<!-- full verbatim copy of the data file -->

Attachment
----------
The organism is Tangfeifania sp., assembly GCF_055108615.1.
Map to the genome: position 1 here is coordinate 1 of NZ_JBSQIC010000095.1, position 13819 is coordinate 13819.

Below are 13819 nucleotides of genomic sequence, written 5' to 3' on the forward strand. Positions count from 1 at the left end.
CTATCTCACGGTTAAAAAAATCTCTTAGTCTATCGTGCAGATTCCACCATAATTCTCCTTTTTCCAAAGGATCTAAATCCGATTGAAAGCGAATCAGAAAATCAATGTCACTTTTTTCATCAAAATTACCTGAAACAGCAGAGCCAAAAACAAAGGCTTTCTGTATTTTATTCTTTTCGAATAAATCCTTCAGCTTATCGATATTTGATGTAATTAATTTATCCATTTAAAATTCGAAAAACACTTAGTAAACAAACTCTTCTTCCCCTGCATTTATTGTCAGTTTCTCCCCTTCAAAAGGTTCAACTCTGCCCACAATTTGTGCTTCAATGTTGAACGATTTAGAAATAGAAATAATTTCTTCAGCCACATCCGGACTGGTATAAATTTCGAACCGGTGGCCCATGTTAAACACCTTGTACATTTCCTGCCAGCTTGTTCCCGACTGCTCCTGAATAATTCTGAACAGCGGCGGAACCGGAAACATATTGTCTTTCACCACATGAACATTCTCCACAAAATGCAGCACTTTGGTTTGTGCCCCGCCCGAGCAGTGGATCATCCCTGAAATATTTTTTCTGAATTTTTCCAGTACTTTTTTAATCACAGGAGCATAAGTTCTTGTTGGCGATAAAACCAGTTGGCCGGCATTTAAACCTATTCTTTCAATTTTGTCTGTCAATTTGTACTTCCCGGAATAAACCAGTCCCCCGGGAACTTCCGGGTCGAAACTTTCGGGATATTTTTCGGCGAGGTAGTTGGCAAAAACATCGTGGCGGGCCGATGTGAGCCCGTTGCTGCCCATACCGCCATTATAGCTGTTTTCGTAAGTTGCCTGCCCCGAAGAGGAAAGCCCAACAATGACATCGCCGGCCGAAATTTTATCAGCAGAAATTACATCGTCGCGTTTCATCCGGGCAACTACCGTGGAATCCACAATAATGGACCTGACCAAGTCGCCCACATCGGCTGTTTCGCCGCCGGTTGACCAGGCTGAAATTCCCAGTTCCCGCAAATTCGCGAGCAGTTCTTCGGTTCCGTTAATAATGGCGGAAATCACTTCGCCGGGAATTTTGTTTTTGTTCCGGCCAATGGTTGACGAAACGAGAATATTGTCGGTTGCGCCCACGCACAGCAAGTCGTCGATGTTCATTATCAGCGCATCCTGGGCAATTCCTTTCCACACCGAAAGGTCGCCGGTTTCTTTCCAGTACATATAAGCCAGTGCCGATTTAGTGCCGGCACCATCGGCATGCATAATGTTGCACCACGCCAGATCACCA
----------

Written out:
The organism is Tangfeifania sp., assembly GCF_055108615.1.
Map to the genome: position 1 here is coordinate 1 of NZ_JBSQIC010000095.1, position 13819 is coordinate 13819.

Below are 13819 nucleotides of genomic sequence, written 5' to 3' on the forward strand. Positions count from 1 at the left end.
CTATCTCACGGTTAAAAAAATCTCTTAGTCTATCGTGCAGATTCCACCATAATTCTCCTTTTTCCAAAGGATCTAAATCCGATTGAAAGCGAATCAGAAAATCAATGTCACTTTTTTCATCAAAATTACCTGAAACAGCAGAGCCAAAAACAAAGGCTTTCTGTATTTTATTCTTTTCGAATAAATCCTTCAGCTTATCGATATTTGATGTAATTAATTTATCCATTTAAAATTCGAAAAACACTTAGTAAACAAACTCTTCTTCCCCTGCATTTATTGTCAGTTTCTCCCCTTCAAAAGGTTCAACTCTGCCCACAATTTGTGCTTCAATGTTGAACGATTTAGAAATAGAAATAATTTCTTCAGCCACATCCGGACTGGTATAAATTTCGAACCGGTGGCCCATGTTAAACACCTTGTACATTTCCTGCCAGCTTGTTCCCGACTGCTCCTGAATAATTCTGAACAGCGGCGGAACCGGAAACATATTGTCTTTCACCACATGAACATTCTCCACAAAATGCAGCACTTTGGTTTGTGCCCCGCCCGAGCAGTGGATCATCCCTGAAATATTTTTTCTGAATTTTTCCAGTACTTTTTTAATCACAGGAGCATAAGTTCTTGTTGGCGATAAAACCAGTTGGCCGGCATTTAAACCTATTCTTTCAATTTTGTCTGTCAATTTGTACTTCCCGGAATAAACCAGTCCCCCGGGAACTTCCGGGTCGAAACTTTCGGGATATTTTTCGGCGAGGTAGTTGGCAAAAACATCGTGGCGGGCCGATGTGAGCCCGTTGCTGCCCATACCGCCATTATAGCTGTTTTCGTAAGTTGCCTGCCCCGAAGAGGAAAGCCCAACAATGACATCGCCGGCCGAAATTTTATCAGCAGAAATTACATCGTCGCGTTTCATCCGGGCAACTACCGTGGAATCCACAATAATGGACCTGACCAAGTCGCCCACATCGGCTGTTTCGCCGCCGGTTGACCAGGCTGAAATTCCCAGTTCCCGCAAATTCGCGAGCAGTTCTTCGGTTCCGTTAATAATGGCGGAAATCACTTCGCCGGGAATTTTGTTTTTGTTCCGGCCAATGGTTGACGAAACGAGAATATTGTCGGTTGCGCCCACGCACAGCAAGTCGTCGATGTTCATTATCAGCGCATCCTGGGCAATTCCTTTCCACACCGAAAGGTCGCCGGTTTCTTTCCAGTACATATAAGCCAGTGCCGATTTAGTGCCGGCACCATCGGCATGCATAATGTTGCACCACGCCAGATCACCA